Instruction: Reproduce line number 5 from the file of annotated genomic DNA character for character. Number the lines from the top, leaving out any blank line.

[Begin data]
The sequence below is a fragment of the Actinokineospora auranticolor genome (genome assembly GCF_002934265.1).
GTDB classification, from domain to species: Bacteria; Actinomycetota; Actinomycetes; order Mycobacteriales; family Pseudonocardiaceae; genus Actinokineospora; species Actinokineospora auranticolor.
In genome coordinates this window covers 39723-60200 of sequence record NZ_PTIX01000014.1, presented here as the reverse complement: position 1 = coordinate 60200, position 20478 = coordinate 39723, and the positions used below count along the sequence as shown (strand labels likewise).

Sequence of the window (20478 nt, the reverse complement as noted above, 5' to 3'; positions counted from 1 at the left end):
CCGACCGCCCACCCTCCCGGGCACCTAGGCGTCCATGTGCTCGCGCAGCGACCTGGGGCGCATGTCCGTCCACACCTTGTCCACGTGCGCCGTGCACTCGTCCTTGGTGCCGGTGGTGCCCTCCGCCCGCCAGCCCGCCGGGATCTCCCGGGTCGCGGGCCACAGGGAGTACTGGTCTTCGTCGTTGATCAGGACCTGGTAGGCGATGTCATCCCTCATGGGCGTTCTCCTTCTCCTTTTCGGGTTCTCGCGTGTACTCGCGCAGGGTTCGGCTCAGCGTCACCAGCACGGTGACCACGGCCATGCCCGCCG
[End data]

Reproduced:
CCGACCGCCCACCCTCCCGGGCACCTAGGCGTCCATGTGCTCGCGCAGCGACCTGGGGCGCATGTCCGTCCACACCTTGTCCACGTGCGCCGTGCACTCGTCCTTGGTGCCGGTGGTGCCCTCCGCCCGCCAGCCCGCCGGGATCTCCCGGGTCGCGGGCCACAGGGAGTACTGGTCTTCGTCGTTGATCAGGACCTGGTAGGCGATGTCATCCCTCATGGGCGTTCTCCTTCTCCTTTTCGGGTTCTCGCGTGTACTCGCGCAGGGTTCGGCTCAGCGTCACCAGCACGGTGACCACGGCCATGCCCGCCG